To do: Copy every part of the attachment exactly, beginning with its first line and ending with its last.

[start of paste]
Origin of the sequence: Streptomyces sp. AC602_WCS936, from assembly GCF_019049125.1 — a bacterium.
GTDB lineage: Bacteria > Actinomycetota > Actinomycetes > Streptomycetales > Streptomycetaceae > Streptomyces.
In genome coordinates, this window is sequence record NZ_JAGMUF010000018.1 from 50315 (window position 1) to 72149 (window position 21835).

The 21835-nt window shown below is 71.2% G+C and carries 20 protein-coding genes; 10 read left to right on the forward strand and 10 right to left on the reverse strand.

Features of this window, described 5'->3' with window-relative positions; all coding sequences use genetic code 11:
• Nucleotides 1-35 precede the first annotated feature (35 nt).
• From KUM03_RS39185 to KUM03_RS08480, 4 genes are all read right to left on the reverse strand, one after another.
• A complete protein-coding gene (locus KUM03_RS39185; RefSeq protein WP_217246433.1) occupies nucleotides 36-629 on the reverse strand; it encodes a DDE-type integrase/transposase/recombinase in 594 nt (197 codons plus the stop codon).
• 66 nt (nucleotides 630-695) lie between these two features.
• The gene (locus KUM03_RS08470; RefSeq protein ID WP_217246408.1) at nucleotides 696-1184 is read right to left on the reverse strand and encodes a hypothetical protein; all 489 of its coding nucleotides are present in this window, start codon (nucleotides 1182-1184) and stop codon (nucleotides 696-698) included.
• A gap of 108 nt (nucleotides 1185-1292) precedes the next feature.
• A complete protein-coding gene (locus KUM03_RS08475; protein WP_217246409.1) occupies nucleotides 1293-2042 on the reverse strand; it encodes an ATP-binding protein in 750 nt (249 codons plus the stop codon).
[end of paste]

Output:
Origin of the sequence: Streptomyces sp. AC602_WCS936, from assembly GCF_019049125.1 — a bacterium.
GTDB lineage: Bacteria > Actinomycetota > Actinomycetes > Streptomycetales > Streptomycetaceae > Streptomyces.
In genome coordinates, this window is sequence record NZ_JAGMUF010000018.1 from 50315 (window position 1) to 72149 (window position 21835).

The 21835-nt window shown below is 71.2% G+C and carries 20 protein-coding genes; 10 read left to right on the forward strand and 10 right to left on the reverse strand.

Features of this window, described 5'->3' with window-relative positions; all coding sequences use genetic code 11:
• Nucleotides 1-35 precede the first annotated feature (35 nt).
• From KUM03_RS39185 to KUM03_RS08480, 4 genes are all read right to left on the reverse strand, one after another.
• A complete protein-coding gene (locus KUM03_RS39185; RefSeq protein WP_217246433.1) occupies nucleotides 36-629 on the reverse strand; it encodes a DDE-type integrase/transposase/recombinase in 594 nt (197 codons plus the stop codon).
• 66 nt (nucleotides 630-695) lie between these two features.
• The gene (locus KUM03_RS08470; RefSeq protein ID WP_217246408.1) at nucleotides 696-1184 is read right to left on the reverse strand and encodes a hypothetical protein; all 489 of its coding nucleotides are present in this window, start codon (nucleotides 1182-1184) and stop codon (nucleotides 696-698) included.
• A gap of 108 nt (nucleotides 1185-1292) precedes the next feature.
• A complete protein-coding gene (locus KUM03_RS08475; protein WP_217246409.1) occupies nucleotides 1293-2042 on the reverse strand; it encodes an ATP-binding protein in 750 nt (249 codons plus the stop codon).